NEW YORK (BLOOMBERG) – The stock market is wrestling with a “bad news is actually good news” scenario.
US gross domestic product shrank in the second quarter after slowing in the first quarter as well. Two consecutive quarters of contraction is the technical definition of a recession, although the real-world definition is more nuanced. In addition, personal consumption fell in the second quarter.
So, of course, stocks were up on Thursday (July 28), with the S&P 500 Index rising 0.8 per cent and the Nasdaq 100 Index gaining 0.3 per cent at midday. What gives?
The answer is all about what the Federal Reserve is planning to do with interest rates from here. Equity traders have almost priced in a US recession after a horrific first half of the year. So Thursday’s GDP data was no surprise. Instead, it offers further hints of an eventual slowdown in the Fed’s rapid pace of interest rate increases to cool a 40-year high in inflation.
While 15 per cent to 20 per cent market corrections are customary outside of a recession, the 23.4 per cent peak-to-trough decline this year in the S&P 500, combined with an inverted yield curve, largely assures that an economic recession is imminent, according to Bloomberg Intelligence equity strategists Gina Martin Adams and Michael Casper.
“A profit recession is already under way, and our fair-value model suggests stock prices were a mere 2 per cent away from pricing in a garden-variety economic recession when they hit a low in June,” they wrote in a research note.
“While profit recessions don’t always coincide with economic recessions, leading job market indicators are weakening materially, and it is the depth of the former rather than the timing of the latter that should matter most for stocks.”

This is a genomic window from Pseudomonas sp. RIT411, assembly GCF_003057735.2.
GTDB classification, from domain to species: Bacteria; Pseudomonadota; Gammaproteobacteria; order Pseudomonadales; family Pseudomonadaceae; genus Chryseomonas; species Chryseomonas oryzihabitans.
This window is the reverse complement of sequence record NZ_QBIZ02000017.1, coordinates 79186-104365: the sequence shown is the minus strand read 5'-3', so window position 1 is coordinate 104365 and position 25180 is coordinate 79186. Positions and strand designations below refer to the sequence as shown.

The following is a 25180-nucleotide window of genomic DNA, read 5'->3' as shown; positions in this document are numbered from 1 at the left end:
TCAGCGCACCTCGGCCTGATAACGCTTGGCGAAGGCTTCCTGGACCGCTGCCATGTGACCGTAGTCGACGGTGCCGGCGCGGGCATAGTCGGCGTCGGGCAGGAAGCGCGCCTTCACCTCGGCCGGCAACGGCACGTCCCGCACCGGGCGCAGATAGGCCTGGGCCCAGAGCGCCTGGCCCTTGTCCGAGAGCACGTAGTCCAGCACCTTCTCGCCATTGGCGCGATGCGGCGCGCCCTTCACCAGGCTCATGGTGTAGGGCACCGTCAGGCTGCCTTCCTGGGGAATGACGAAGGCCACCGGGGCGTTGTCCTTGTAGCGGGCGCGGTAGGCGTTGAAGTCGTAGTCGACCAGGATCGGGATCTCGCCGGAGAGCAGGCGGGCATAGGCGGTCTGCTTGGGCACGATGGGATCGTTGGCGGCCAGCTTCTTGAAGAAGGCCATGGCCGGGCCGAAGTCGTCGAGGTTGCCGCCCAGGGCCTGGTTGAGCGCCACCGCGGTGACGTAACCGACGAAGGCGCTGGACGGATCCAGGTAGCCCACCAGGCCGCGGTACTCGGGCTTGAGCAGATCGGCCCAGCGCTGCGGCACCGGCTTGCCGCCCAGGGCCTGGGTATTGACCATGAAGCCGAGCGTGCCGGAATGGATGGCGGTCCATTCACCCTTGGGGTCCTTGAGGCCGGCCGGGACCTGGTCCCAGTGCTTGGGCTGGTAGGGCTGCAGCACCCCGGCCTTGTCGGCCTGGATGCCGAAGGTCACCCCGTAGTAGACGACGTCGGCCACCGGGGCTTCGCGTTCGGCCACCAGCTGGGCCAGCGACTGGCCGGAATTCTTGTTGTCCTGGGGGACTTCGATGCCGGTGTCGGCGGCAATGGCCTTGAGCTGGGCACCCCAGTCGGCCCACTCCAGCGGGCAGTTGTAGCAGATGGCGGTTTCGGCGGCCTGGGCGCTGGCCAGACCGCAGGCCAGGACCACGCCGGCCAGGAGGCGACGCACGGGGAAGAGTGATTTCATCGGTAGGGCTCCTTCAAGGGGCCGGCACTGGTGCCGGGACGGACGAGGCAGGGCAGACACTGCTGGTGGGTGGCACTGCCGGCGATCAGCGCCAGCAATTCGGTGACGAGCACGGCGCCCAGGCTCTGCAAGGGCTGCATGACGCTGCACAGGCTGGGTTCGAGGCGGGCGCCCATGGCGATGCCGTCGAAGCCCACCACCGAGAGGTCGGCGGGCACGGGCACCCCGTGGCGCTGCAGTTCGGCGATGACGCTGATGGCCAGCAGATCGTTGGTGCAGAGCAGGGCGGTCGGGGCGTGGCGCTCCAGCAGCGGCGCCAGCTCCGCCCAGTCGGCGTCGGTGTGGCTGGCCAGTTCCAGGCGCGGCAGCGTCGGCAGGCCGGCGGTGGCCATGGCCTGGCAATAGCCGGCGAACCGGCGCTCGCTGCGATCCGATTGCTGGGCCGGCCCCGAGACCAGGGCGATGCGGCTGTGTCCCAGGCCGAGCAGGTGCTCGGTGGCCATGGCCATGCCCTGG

Since 1929, the S&P 500 on average has hit its low point 9.4 months after recessions begin, and 4.3 months before recessions ended. So if a recession has already begun, it will likely be over by November 2022, according to Ms Martin Adams and Mr Casper.
Bloomberg’s fair-value model suggests that a modest recession may have been priced in following this year’s stock market sell-off. This means a price recovery could emerge with an earnings trough in the second half of 2022.
In fact, earnings-per-share growth in the second quarter for the S&P 500 is tracking a modest gain from 2021, but when excluding the high-flying energy sector, index net income is on pace to drop 3.2 per cent. This suggests that investors are expecting a modest profit recession this year.
To be sure, a recession typically means a decline in economic activity that is broad, and lasts more than a few months. Still, investors should not wait for the National Bureau of Economic Research (NBER) to declare a recession in the United States, according to CFRA chief investment strategist Sam Stovall, since the organisation takes almost seven months on average before making the call.
“Bear markets have lasted 14 months on average since World War II,” Mr Stovall said. “By the time the NBER tells us we are in a recession, investors may already miss out on buying stocks at cheaper prices because the market tends to bottom five months before a recession ends.”